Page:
What Is a Tax-Sheltered Annuity?

A tax-sheltered annuity allows an employee to make pretax contributions from his or her income into a retirement plan. Because the contributions are pretax, IRS does not tax the contributions and related benefits until the employee withdraws them from the plan. Because the employer can also make direct contributions to the plan, the employee gains the benefit of having additional tax-free funds accruing.

Understanding a Tax-Sheltered Annuity

In the United States, one specific tax-sheltered annuity is the 403(b) plan. This plan provides employees of certain nonprofit and public education institutions with a tax-sheltered method of saving for retirement. There is usually a maximum amount that each employee can contribute to the plan, but sometimes there are catch-up provisions that allow employees to make additional contributions to make up for previous years when they did not maximize contributions.

Comparing TSAs to 401(k) Plans

People often compare TSAs to 401(k) plans. Their biggest similarity is that they both represent specific sections of the Internal Revenue Code that establish qualifications for their use and their tax benefits. Both plans encourage individual savings by allowing for pretax contributions toward accumulating retirement savings on a tax-deferred basis.

From there, the two plans diverge. 401(k) plans are available to any eligible private-sector employee who works for a company with a plan. TSA plans are reserved for employees of tax-exempt organizations and public schools. Nonprofit organizations that exist for charitable, religious or educational purposes and are qualified under Section 501(c)3 of the Internal Revenue Code can offer TSA plans to their employees.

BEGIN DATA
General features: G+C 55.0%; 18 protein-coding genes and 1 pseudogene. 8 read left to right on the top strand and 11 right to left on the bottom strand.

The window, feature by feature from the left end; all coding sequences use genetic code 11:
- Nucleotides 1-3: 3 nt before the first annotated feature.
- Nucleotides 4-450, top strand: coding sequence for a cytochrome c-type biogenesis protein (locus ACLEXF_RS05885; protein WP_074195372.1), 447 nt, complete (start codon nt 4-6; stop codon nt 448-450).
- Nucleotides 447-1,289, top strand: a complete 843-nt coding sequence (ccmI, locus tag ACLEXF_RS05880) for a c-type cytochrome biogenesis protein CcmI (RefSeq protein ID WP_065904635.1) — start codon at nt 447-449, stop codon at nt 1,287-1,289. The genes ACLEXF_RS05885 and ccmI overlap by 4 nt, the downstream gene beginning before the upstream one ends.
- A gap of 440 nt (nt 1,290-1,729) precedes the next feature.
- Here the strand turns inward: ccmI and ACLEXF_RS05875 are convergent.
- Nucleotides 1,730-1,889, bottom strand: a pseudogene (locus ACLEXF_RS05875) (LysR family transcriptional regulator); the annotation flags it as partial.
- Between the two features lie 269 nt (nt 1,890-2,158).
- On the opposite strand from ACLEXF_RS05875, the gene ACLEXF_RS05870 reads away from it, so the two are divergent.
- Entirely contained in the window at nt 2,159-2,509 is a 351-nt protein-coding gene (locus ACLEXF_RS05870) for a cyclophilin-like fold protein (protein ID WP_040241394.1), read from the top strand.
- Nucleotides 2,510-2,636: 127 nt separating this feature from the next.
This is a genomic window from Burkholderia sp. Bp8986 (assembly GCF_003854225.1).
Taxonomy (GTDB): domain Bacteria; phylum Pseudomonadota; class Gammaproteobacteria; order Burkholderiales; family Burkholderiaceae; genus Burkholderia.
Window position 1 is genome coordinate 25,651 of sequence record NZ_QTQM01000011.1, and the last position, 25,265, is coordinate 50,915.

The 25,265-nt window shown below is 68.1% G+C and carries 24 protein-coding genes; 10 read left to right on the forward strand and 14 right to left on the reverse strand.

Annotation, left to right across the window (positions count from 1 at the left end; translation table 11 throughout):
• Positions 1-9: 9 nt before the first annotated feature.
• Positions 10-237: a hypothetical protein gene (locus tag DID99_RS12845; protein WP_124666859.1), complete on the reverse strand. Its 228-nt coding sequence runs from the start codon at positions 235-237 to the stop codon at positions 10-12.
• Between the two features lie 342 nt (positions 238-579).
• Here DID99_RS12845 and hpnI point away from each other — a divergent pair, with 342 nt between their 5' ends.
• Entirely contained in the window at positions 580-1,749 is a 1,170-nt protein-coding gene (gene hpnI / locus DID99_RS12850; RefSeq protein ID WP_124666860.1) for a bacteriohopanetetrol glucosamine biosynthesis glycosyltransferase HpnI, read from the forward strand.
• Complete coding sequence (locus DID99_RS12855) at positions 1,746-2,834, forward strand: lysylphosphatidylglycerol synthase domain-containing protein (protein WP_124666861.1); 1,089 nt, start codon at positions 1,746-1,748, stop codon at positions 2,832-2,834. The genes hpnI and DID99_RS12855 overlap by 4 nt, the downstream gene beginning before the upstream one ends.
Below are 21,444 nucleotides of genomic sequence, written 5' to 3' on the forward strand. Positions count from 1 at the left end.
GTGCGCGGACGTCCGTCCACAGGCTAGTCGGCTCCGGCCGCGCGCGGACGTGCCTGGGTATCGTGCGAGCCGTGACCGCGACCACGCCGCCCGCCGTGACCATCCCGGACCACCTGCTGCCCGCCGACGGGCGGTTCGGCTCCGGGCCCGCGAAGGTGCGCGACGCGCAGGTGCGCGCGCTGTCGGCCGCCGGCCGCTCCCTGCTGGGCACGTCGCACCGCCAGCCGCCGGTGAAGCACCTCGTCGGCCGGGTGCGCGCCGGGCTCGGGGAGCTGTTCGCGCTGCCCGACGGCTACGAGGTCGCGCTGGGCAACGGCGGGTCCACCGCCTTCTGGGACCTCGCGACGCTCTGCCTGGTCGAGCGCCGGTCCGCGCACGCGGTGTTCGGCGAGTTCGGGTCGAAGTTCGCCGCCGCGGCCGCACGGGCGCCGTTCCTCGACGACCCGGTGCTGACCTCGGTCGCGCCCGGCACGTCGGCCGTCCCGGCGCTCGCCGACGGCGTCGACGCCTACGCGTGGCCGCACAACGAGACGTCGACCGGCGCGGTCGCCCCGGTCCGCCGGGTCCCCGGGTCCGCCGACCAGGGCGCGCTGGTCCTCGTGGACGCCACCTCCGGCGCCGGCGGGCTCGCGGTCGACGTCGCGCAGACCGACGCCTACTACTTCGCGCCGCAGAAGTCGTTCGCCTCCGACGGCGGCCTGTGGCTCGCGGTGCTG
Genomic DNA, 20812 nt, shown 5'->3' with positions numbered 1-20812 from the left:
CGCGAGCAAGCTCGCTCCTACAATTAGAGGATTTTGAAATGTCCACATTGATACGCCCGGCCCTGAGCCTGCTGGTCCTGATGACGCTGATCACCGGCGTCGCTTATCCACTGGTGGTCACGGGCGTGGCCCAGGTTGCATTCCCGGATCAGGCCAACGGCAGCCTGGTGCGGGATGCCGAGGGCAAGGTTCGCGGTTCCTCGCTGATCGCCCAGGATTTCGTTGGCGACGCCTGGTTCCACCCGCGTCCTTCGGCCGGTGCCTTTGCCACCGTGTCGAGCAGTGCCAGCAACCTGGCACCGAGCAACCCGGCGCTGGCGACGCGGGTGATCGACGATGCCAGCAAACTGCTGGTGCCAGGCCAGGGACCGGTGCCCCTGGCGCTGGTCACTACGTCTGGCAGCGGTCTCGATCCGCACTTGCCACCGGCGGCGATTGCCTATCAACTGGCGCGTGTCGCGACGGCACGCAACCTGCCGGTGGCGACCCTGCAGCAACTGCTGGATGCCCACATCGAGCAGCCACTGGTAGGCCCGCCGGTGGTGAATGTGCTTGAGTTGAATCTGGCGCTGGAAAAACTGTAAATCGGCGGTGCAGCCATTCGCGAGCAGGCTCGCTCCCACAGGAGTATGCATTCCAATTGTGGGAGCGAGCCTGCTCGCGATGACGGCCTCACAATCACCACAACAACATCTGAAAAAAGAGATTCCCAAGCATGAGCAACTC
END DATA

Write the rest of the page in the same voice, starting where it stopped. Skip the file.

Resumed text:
Contribution Limits of TSAs

The IRS caps contributions to TSAs $19,500 for tax year 2020, which is the same cap as 401(k) plans. TSAs also offer a catch-up provision for participants over age 50, which totals $6,500 for tax year 2020. Tax shelter annuities also include a lifetime catch-up for participants who have worked for a qualified organization for 15 years or more and whose average contribution level never exceeded $5,000 over that period. Including the contribution, catch-up provisions, and an employer match, the total contribution cannot exceed 100 percent of earnings up to a certain cap.


All qualified retirement plans require that withdrawals begin only after the age of 59 ½. Early withdrawals may be subject to a 10 percent IRS penalty unless certain exemptions apply. The IRS taxes withdrawals as ordinary income and requires them to start no later than the year the beneficiary turns 70 ½. Depending on the employer's or plan provider's provisions, employees may access funds before age 59 ½ via a loan. As with most qualified retirement plans, they may also permit withdrawals if the employee becomes disabled.